A big step forward in Uniting’s long walk to drug reform
This article is sponsored by Uniting, the Board of the NSW and ACT Synod of the Uniting Church responsible for the work of community services, chaplaincy and social justice advocacy.
A packed Sydney Town Hall on October 12 cheered the launching of Fair Treatment, a campaign for long overdue drug law and policy reform.
The campaign, led by the Uniting Church Synod of NSW and ACT and its services agency Uniting, has now gathered the support of 57 organisations – representing a diverse constituency including health and medical professionals, drug users and their families and friends, law and enforcement professionals, religious faiths and many other communities.
The campaign advocates for increased funding for drug treatment and greater investment in harm reduction strategies, and to deal with personal drug use as an issue of health and community, not of criminal justice.
Fair Treatment was officially launched in front of a Town Hall crowd of 2,000 people – who heard speakers including Dr Khalid Tinasti and Sir Richard Branson of the Global Commission on Drug Policy, Dr Marianne Jauncey of Uniting Medically Supervised Injecting Centre, the Uniting Church NSW and ACT Moderator Rev. Simon Hansford, and Uniting Executive Director Tracey Burton.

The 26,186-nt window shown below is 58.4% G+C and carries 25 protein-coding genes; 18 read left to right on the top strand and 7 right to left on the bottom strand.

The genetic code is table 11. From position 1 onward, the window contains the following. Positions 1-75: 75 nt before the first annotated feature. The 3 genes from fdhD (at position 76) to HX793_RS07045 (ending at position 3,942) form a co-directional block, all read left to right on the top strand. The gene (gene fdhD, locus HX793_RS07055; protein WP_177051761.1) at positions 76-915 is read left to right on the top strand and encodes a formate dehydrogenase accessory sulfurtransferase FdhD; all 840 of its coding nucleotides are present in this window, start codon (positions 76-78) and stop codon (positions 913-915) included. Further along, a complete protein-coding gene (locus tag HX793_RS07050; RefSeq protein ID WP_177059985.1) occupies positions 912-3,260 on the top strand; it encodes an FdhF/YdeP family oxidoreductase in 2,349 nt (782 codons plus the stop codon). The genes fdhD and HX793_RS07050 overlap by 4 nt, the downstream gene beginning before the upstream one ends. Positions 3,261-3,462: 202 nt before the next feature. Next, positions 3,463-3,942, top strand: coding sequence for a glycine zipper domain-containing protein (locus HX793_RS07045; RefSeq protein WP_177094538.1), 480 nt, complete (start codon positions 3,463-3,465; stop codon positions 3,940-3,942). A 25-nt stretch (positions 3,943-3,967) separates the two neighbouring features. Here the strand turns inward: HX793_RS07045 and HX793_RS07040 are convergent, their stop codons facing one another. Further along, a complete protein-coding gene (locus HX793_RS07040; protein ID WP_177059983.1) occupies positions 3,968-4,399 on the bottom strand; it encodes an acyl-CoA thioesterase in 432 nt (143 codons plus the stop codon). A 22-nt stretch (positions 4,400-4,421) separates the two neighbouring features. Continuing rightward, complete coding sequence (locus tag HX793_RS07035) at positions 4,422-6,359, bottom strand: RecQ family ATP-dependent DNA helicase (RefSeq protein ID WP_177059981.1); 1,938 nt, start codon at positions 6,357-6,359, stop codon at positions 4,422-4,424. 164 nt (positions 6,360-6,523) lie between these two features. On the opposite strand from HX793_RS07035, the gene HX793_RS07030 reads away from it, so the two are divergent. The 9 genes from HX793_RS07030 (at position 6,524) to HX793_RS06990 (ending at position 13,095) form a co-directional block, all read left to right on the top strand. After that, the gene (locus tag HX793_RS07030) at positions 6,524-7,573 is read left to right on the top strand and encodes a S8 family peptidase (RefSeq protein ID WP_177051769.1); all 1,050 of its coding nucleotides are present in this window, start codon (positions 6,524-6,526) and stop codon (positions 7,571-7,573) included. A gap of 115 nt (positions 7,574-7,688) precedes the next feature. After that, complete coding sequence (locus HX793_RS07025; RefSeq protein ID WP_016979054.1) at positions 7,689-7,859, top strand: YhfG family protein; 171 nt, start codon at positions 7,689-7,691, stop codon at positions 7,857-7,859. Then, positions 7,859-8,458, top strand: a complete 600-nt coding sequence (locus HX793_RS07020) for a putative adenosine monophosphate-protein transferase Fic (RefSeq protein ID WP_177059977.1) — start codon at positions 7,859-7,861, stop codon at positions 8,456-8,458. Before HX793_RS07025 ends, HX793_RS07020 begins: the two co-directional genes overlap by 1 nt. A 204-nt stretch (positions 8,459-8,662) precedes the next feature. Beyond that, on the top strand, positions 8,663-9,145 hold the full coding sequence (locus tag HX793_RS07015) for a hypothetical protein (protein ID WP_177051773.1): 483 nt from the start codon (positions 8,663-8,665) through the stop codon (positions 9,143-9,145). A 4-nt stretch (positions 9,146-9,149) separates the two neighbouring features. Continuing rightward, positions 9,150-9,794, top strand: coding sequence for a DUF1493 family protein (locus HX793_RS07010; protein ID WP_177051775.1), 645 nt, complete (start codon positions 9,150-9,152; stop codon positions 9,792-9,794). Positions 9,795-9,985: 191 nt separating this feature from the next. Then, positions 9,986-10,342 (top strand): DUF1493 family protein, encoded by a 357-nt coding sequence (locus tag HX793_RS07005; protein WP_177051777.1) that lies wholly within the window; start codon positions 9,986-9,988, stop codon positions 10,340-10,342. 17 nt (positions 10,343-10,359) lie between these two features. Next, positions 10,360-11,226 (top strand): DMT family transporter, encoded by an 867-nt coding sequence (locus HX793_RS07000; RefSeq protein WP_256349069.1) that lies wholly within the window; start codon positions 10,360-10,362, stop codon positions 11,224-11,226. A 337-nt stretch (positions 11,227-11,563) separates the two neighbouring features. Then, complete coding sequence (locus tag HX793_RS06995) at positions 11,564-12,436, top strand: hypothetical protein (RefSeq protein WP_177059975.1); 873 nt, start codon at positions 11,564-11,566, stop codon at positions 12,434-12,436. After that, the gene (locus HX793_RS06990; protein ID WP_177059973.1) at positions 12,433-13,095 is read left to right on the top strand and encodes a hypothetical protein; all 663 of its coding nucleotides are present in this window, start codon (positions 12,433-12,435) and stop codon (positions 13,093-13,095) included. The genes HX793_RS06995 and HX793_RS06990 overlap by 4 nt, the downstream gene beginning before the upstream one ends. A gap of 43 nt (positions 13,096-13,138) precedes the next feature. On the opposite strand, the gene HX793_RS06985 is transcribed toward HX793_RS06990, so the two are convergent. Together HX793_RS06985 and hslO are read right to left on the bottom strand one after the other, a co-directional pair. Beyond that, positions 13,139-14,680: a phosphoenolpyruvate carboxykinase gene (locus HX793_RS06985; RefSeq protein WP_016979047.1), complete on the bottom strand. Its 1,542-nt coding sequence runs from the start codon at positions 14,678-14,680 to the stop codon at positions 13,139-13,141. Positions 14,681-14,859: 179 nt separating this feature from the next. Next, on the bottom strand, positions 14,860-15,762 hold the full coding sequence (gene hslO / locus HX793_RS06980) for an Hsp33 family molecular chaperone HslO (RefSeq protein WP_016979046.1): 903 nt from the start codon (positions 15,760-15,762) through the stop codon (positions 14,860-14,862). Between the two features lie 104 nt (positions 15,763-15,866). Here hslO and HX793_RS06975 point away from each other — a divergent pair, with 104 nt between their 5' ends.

The audience also saw and heard poignant videos of three women personally affected by the issue, all urging a change of government policies to save lives and provide a better chance to turn them around.
Said the Moderator: “Our faith compels us to nurture, support, care and offer hope and life for everybody in our society – especially those who are marginalised or disadvantaged, who are often those most affected by drug policy.”
The main speakers agreed that the so-called “war on drugs” has been a worldwide failure. Sir Richard pointed out that it “has been going on now for nearly 60 years – as an entrepreneur and a businessman, if something failed so abysmally, we would have closed it down 59 years ago.”
The launch was followed by a “Long Walk to Treatment” which relayed a message to NSW Parliament from Dubbo, setting out on October 15 and arriving in Macquarie Street on November 2. It aimed to highlight the alarming gaps in services for people seeking drug and alcohol treatment – particularly for women with children and people in rural and remote communities. Uniting has recorded the personal stories of many of those walking for a documentary now in production.
Community opinion is moving more strongly behind reform. Sixty-four per cent of Australians support a non-criminal response to heroin use, and as many as 88 per cent support decriminalising cannabis.
The campaign is calling for a People’s Treatment Summit – bringing together politicians, healthcare and enforcement professionals, people with personal experience and other stakeholders to seek well-evidenced reforms.
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